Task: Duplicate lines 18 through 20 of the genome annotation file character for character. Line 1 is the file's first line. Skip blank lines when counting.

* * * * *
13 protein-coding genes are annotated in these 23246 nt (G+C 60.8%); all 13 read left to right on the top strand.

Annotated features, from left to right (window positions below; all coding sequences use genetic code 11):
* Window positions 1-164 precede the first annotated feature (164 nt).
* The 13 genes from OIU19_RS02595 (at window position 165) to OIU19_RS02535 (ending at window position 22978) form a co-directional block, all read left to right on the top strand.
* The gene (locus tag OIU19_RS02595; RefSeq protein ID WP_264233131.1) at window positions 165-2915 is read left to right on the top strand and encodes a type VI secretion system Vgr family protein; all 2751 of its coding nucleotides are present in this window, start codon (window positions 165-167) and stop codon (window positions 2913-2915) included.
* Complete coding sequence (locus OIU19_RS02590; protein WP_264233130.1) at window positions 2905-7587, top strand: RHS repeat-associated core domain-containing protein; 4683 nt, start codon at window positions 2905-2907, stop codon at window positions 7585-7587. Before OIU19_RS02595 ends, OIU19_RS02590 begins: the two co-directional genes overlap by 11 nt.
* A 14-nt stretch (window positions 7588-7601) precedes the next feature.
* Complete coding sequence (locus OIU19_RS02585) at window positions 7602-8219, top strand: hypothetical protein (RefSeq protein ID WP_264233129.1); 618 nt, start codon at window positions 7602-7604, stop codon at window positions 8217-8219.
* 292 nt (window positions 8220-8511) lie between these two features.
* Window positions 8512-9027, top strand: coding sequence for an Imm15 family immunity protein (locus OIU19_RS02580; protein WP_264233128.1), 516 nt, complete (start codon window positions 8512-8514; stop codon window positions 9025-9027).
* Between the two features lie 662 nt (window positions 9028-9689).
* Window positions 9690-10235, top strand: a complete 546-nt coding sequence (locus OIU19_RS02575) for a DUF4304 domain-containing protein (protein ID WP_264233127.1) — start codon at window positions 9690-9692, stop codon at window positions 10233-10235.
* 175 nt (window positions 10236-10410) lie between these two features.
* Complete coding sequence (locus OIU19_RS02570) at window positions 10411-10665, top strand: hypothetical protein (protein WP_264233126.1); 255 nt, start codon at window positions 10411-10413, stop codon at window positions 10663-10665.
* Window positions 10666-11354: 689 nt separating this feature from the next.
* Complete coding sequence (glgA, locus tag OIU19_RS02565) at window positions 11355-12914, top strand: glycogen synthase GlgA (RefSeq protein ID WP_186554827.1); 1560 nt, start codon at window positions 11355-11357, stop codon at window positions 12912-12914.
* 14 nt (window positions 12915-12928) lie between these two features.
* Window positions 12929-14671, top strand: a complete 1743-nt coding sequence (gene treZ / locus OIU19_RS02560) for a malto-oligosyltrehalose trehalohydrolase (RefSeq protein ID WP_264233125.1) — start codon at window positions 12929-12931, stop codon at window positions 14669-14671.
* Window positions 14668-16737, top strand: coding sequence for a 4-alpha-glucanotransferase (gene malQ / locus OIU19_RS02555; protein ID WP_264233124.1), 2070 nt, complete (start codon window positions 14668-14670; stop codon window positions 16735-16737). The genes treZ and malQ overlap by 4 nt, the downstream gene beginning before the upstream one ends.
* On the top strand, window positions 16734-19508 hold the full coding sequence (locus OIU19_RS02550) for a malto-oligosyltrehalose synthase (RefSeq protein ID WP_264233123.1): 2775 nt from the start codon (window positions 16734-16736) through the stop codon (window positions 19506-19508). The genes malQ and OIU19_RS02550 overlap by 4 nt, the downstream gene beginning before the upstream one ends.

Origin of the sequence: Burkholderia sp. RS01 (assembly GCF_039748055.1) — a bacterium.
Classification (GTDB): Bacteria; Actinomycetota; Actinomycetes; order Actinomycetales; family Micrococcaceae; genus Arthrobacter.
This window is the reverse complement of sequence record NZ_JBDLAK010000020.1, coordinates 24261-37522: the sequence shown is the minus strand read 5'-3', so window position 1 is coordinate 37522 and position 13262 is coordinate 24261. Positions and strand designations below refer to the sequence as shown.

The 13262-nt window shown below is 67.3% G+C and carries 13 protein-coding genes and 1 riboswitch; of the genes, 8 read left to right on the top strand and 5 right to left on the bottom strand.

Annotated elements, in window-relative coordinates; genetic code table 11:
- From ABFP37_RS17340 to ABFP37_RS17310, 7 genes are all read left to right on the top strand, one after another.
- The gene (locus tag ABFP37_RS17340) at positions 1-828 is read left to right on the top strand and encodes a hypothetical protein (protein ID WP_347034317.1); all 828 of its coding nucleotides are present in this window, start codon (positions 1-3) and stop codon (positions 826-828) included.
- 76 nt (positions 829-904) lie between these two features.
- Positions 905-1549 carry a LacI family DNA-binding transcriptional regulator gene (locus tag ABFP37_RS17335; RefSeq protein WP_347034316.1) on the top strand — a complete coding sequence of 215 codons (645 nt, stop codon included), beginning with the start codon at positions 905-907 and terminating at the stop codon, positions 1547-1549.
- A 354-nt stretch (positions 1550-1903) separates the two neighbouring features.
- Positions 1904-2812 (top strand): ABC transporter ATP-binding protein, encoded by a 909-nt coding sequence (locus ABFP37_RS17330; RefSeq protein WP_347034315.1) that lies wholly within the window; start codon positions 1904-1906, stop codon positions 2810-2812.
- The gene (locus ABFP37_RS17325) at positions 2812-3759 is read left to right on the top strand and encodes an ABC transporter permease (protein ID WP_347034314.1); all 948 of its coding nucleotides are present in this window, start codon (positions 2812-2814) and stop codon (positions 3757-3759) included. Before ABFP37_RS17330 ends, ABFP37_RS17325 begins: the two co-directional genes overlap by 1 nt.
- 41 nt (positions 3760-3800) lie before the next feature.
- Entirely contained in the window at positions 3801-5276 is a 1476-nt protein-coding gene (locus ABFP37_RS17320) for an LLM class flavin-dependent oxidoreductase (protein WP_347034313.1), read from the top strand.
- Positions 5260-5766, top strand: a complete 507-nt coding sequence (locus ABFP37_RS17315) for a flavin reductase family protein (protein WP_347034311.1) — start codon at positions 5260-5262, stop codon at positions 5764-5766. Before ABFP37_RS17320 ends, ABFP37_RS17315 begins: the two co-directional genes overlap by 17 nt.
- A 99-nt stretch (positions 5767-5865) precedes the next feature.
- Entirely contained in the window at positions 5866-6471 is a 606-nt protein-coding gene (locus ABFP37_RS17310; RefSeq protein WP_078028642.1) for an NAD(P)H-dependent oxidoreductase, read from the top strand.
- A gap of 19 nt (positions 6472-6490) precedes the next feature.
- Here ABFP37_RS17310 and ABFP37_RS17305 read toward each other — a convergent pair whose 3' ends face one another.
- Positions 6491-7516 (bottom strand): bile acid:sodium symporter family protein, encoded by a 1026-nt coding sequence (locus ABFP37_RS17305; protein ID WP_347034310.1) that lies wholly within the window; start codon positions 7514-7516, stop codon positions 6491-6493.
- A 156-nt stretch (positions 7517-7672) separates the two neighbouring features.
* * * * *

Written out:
* Window positions 12929-14671, top strand: a complete 1743-nt coding sequence (gene treZ / locus OIU19_RS02560) for a malto-oligosyltrehalose trehalohydrolase (RefSeq protein ID WP_264233125.1) — start codon at window positions 12929-12931, stop codon at window positions 14669-14671.
* Window positions 14668-16737, top strand: coding sequence for a 4-alpha-glucanotransferase (gene malQ / locus OIU19_RS02555; protein ID WP_264233124.1), 2070 nt, complete (start codon window positions 14668-14670; stop codon window positions 16735-16737). The genes treZ and malQ overlap by 4 nt, the downstream gene beginning before the upstream one ends.
* On the top strand, window positions 16734-19508 hold the full coding sequence (locus OIU19_RS02550) for a malto-oligosyltrehalose synthase (RefSeq protein ID WP_264233123.1): 2775 nt from the start codon (window positions 16734-16736) through the stop codon (window positions 19506-19508). The genes malQ and OIU19_RS02550 overlap by 4 nt, the downstream gene beginning before the upstream one ends.